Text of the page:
Tuesday, July 07, 2009

Hip Hop Culture Is LIke A Homeless Emcee

I sort of spontaneously combusted when I discovered D-Nice's blog at the start of the year. He was trotting out these amazing, beautifully composed (i.e. visually) "True Hip Hop Stories"; interviews with hip hop legends that mostly may have fallen off the radar a bit. My initial post had clips from Master Ace and Dana Dane.

I remember feeling some pride thinking I was going to help unleash a beast on to an unsuspecting internet population. I mean it's like a hip hop head's wet dream (next to a film version of "Secret Wars" using real-life rappers as the heroes and villains). And I'm definitely happy to see D's still doing his thing.

But I'm sort of amazed and given pause to see the clips aren't doing bigger numbers. The joint with Buckshot of Black Moon broke into the six figures, but many more are sub-10K. I don't know, I just don't see how it gets anymore hot-like-fire than this. And it is what it is, but gives some perspective on the *hip hop space* and overall bottom-line impact. A few years ago, if in the position, I would have thrown mad bankroll at this thinking we were sitting on a goldmine. Maybe a few years ago with proper packaging, distribution etc, it would have been.

AnyD, here's Special Ed.

Word. But I was refreshed on this series because I saw a clip of a new school dude (via rap radar), and the kicker is he's homeless. The Homeless Emcee. And I've long been a fan of trying to access the homeless sensibility/situation for content. There's comedy, tragedy, drama, human condition. All that and more.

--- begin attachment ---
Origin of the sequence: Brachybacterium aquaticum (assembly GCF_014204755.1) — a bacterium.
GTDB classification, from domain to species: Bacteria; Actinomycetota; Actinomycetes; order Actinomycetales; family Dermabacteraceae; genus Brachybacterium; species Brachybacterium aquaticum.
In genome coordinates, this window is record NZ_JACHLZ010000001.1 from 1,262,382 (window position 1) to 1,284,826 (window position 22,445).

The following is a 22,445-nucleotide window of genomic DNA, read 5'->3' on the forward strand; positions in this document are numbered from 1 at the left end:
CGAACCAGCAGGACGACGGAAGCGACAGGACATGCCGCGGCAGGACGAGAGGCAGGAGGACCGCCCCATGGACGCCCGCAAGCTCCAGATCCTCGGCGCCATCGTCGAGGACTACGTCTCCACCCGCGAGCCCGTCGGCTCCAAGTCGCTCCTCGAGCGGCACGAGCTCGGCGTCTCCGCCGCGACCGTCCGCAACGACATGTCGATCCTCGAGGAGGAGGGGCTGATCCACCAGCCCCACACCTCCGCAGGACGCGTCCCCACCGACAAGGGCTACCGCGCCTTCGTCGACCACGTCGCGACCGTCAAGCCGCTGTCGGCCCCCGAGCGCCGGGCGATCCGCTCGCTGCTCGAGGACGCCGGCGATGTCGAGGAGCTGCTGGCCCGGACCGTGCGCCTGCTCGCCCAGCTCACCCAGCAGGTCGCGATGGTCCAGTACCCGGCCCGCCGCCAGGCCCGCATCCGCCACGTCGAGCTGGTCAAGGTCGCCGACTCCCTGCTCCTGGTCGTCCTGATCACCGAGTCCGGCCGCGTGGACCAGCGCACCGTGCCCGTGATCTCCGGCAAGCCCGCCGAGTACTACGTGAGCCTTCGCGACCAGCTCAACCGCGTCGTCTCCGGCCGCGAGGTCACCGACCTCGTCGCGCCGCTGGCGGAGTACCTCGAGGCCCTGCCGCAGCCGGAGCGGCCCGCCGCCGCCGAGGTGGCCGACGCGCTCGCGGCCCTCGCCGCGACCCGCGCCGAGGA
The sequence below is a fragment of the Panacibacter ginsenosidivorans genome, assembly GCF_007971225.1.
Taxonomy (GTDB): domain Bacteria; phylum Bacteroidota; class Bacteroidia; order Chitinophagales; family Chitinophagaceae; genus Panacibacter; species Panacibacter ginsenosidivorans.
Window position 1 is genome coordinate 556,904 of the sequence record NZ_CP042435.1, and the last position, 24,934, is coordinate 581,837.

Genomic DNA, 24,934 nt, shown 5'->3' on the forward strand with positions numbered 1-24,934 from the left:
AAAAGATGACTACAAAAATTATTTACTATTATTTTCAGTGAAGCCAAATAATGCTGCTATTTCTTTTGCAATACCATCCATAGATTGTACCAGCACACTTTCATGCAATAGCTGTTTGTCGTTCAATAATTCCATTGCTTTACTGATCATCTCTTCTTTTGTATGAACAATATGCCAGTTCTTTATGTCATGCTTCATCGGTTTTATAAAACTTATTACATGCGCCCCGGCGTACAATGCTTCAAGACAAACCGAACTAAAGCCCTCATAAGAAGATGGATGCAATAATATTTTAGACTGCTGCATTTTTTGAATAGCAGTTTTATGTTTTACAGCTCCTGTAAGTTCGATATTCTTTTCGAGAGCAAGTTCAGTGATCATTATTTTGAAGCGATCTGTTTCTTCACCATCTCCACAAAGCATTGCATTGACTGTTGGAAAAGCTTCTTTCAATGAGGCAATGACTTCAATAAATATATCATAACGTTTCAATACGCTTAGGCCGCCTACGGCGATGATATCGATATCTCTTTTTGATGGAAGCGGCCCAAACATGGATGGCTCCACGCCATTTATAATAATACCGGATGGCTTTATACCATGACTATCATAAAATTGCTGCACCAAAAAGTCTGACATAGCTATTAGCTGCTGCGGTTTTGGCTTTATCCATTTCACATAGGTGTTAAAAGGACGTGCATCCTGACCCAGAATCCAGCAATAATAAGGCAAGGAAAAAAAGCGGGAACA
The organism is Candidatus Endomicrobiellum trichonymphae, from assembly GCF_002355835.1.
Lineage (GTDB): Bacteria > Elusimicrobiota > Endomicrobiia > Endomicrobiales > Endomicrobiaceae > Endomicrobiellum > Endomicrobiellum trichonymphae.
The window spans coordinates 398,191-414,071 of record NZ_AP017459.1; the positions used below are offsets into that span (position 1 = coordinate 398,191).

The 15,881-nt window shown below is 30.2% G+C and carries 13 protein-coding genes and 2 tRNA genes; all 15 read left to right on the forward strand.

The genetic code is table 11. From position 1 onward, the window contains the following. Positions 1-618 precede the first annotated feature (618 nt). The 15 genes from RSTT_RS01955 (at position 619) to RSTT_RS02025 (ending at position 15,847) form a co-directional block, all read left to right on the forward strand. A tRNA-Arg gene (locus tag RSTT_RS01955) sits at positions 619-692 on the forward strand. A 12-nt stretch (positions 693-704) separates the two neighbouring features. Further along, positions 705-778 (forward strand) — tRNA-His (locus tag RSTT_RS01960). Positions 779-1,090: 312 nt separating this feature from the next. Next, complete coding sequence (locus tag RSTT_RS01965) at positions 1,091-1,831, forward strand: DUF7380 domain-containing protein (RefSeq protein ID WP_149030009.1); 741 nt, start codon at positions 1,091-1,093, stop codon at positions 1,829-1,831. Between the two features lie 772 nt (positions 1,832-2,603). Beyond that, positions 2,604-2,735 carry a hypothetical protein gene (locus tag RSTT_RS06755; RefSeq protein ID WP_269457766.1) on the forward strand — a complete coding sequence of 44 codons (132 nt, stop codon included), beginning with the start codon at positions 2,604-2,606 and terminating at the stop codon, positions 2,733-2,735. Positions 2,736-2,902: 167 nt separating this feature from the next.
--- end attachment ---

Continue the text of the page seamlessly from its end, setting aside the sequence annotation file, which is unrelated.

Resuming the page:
But here's the emcee:

Now that's probably gonna be too dark and gully for most (I had been thinking a lot more sketch comedy, "Pimp My Box" or something). But still. Dude's a thinking man, obviously. And that's the ultimate point. The best "freshest" content accesses how people think in situations we haven't thought about. The triumph of The Sopranos or The Godfather movies is dramatized verisimilitude for italian mafia life. I bet the homeless have enough thinking people, and culture, to support a hit series or two. Unfortunately, he's a rapper not an actor, so he might be able to drop some hot mixtapes, but I don't know if it's gonna get him off the street.


  1. Anonymous7/07/2009

    The triumph of The Sopranos or The Godfather movies is dramatized verisimilitude for italian mafia life

    This is true, but there's also aspirant and upwardly mobile elements that The Sopranos-meets-homeless people wouldn't satisfy. We want the fantasy, not the nightmare.

  2. I love "I got it made". I just wanted to say that.

  3. anon: The Wire for homeless might be good. (brings up value debate of ratings vs. critical acclaim.)

  4. Anonymous7/07/2009

    D-Nice's blog is NICE!! I love the photography also :D

  5. That interview with the homeless emcee was pretty interesting. He's really smart, he knows what's going on around him.

    I dunno. It's interesting. Thanks for sharing it.

  6. Remember, KRS One was a homeless emcee sleeping out of an old meat locker in the Bronx. He had to jam the door slightly with a brick so he will not suffocate in it. Today he is a legend for being literally from the streets. I love the transformation of D-Nice from ho-hum emcee to solid photographer and videographer.

  7. Q Ball: KRS was homeless. great recall there.

    now that you've mentioned it, when he started he was sort of a platonic ideal of what the perfect "homeless emcee" cachet/profile might be: that sense of educated because had nothing else to do but read books. and the reckless abandon of literally having nothing to lose.


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